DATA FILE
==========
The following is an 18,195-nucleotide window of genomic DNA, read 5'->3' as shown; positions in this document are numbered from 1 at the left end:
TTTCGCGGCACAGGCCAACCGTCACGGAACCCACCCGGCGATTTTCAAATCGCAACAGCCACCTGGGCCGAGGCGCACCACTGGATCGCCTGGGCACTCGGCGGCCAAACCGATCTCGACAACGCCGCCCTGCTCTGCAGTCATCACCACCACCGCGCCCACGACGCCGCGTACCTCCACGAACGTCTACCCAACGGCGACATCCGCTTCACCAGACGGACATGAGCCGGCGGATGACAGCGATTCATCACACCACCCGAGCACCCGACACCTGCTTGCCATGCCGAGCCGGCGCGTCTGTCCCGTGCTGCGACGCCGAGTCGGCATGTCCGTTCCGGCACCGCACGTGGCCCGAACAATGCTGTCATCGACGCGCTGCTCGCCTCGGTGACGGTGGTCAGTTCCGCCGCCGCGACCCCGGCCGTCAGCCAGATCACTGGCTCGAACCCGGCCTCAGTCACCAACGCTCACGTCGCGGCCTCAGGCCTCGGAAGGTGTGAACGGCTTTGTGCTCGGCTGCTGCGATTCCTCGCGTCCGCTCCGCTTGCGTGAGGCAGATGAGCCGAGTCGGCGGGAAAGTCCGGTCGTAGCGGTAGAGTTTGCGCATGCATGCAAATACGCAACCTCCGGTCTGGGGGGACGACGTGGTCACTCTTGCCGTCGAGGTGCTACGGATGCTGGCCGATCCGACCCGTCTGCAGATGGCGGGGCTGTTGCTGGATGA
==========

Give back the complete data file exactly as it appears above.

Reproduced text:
The following is an 18,195-nucleotide window of genomic DNA, read 5'->3' as shown; positions in this document are numbered from 1 at the left end:
TTTCGCGGCACAGGCCAACCGTCACGGAACCCACCCGGCGATTTTCAAATCGCAACAGCCACCTGGGCCGAGGCGCACCACTGGATCGCCTGGGCACTCGGCGGCCAAACCGATCTCGACAACGCCGCCCTGCTCTGCAGTCATCACCACCACCGCGCCCACGACGCCGCGTACCTCCACGAACGTCTACCCAACGGCGACATCCGCTTCACCAGACGGACATGAGCCGGCGGATGACAGCGATTCATCACACCACCCGAGCACCCGACACCTGCTTGCCATGCCGAGCCGGCGCGTCTGTCCCGTGCTGCGACGCCGAGTCGGCATGTCCGTTCCGGCACCGCACGTGGCCCGAACAATGCTGTCATCGACGCGCTGCTCGCCTCGGTGACGGTGGTCAGTTCCGCCGCCGCGACCCCGGCCGTCAGCCAGATCACTGGCTCGAACCCGGCCTCAGTCACCAACGCTCACGTCGCGGCCTCAGGCCTCGGAAGGTGTGAACGGCTTTGTGCTCGGCTGCTGCGATTCCTCGCGTCCGCTCCGCTTGCGTGAGGCAGATGAGCCGAGTCGGCGGGAAAGTCCGGTCGTAGCGGTAGAGTTTGCGCATGCATGCAAATACGCAACCTCCGGTCTGGGGGGACGACGTGGTCACTCTTGCCGTCGAGGTGCTACGGATGCTGGCCGATCCGACCCGTCTGCAGATGGCGGGGCTGTTGCTGGATGA